Investment: Long/shorts need rethink

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By:
Helen Avery
Published on:

The losses in the long/short strategy favoured by the majority of hedge funds show no signs of abating.

 In October, the HFRI long/short index (equity hedge) was down almost 8%, taking the year-to-date loss to 22.5% compared with the weighted average of 15.5%. Almost $30 billion has left long/short equity strategies this year. HFR estimates that there is about $516 billion in long/short funds, down from $684 billion at the end of 2007, including asset loss through performance.

"The myth that one could produce on the upside while fully protecting the downside has been busted"

Harry Rady, Rady Asset Management

But is it the end of the long/short strategy? Harry Rady, CEO of Rady Asset Management, says it is not but believes the investment approach used by long/short managers will have to change. "The days of the highly levered, hyper-trading, blackbox models are over, and the myth that one could produce on the upside while fully protecting the downside has been busted. We’ll see a return to the old-fashioned way of buying stock that is undervalued and holding those over time to let the value be realized." Rady’s fund typically waits to buys stock when it has dropped by at least 50% in value. "We don’t want to catch a falling knife, so we wait until we believe all the bad news has been priced in and the stock has levelled off." Rady says all too often managers see a stock where the company has positive fundamentals and jump in when the stock is trading near its 52-week high instead of waiting before buying for it to come down and be undervalued. "There are thousands of cheap companies out there right now, but most look like value traps and may well be staying cheap for a long time," he says.

Finding companies whose stock will rise in this environment is not easy, adds Rady. "Multiple expansion is unlikely – specifically, P/E ratios are not going to increase much over the next few years for most companies. So the only thing that will make the stock price increase will be earnings growth. It’s extremely difficult to find companies that will have earnings increase in this environment." Non-discretionaries, such as food, medical equipment and pharmaceuticals, are sectors that are more likely to house such companies.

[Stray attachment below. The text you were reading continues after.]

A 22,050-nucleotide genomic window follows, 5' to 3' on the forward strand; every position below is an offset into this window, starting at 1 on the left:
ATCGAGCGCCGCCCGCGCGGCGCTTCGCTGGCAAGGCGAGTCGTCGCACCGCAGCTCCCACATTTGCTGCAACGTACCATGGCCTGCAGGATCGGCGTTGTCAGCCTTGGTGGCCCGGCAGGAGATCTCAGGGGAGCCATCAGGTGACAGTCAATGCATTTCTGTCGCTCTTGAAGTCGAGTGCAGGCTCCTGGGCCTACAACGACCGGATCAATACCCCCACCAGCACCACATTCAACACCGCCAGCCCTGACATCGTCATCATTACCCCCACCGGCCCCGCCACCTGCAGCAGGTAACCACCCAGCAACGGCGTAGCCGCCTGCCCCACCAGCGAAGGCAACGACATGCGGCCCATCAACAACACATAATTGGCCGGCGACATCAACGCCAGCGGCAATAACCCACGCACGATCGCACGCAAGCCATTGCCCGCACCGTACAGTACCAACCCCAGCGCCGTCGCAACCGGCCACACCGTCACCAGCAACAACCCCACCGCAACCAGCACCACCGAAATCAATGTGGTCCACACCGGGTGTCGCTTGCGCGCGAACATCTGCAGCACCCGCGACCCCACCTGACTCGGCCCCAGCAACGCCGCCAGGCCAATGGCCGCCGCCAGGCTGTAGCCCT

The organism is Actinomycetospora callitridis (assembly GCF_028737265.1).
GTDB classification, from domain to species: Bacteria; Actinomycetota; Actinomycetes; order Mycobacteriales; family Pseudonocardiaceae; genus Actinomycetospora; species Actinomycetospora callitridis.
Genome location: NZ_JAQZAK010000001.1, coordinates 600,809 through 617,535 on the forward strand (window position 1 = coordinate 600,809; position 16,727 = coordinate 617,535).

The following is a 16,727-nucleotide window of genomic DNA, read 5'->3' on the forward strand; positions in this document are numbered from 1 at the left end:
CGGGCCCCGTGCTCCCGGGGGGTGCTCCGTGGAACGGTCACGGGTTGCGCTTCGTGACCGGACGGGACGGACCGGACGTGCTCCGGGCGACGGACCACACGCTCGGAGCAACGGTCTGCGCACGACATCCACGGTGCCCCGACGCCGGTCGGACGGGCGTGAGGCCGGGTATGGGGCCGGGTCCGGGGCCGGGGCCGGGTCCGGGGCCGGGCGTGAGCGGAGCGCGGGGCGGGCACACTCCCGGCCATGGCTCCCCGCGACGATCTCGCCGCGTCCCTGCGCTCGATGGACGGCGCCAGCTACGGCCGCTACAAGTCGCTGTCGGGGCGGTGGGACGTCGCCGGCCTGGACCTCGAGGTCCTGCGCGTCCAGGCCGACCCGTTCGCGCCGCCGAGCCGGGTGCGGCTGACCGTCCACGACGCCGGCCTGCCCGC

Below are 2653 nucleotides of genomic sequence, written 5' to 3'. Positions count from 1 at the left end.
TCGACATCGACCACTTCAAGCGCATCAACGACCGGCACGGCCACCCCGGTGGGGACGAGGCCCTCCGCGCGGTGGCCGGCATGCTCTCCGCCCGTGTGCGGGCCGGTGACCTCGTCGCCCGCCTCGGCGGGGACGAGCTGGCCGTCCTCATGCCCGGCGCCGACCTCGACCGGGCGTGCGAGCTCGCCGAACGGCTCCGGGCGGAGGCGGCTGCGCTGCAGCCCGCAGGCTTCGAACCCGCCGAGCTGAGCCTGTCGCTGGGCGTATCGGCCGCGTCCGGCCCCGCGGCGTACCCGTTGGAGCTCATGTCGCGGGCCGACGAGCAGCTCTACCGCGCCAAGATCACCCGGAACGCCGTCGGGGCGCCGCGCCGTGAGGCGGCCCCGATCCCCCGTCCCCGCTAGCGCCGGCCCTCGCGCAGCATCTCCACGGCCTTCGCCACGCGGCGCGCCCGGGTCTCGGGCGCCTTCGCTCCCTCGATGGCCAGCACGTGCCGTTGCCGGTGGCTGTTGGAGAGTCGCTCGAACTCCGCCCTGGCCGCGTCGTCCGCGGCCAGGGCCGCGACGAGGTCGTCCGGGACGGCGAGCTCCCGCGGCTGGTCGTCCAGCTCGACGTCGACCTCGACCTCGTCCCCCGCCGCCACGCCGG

If going long is difficult in this market, going short is harder still, says Rady. "There is so much bad news discounted in already that the slightest bit of good news drives a rally, so it’s dangerous to have a lot of shorts on. Those pessimists out there with a disproportionate amount of shorts on are likely to get hurt." Somewhat counter-intuitively, Rady recommends that the best short play is on companies with high expectations. The slightest bad news from the market and the stocks at a premium will drop more than the average stock. "That way I only have to have 25% of the portfolio short as these names typically drop twice as much as the market and fare even worse with a little company-specific bad news," he says.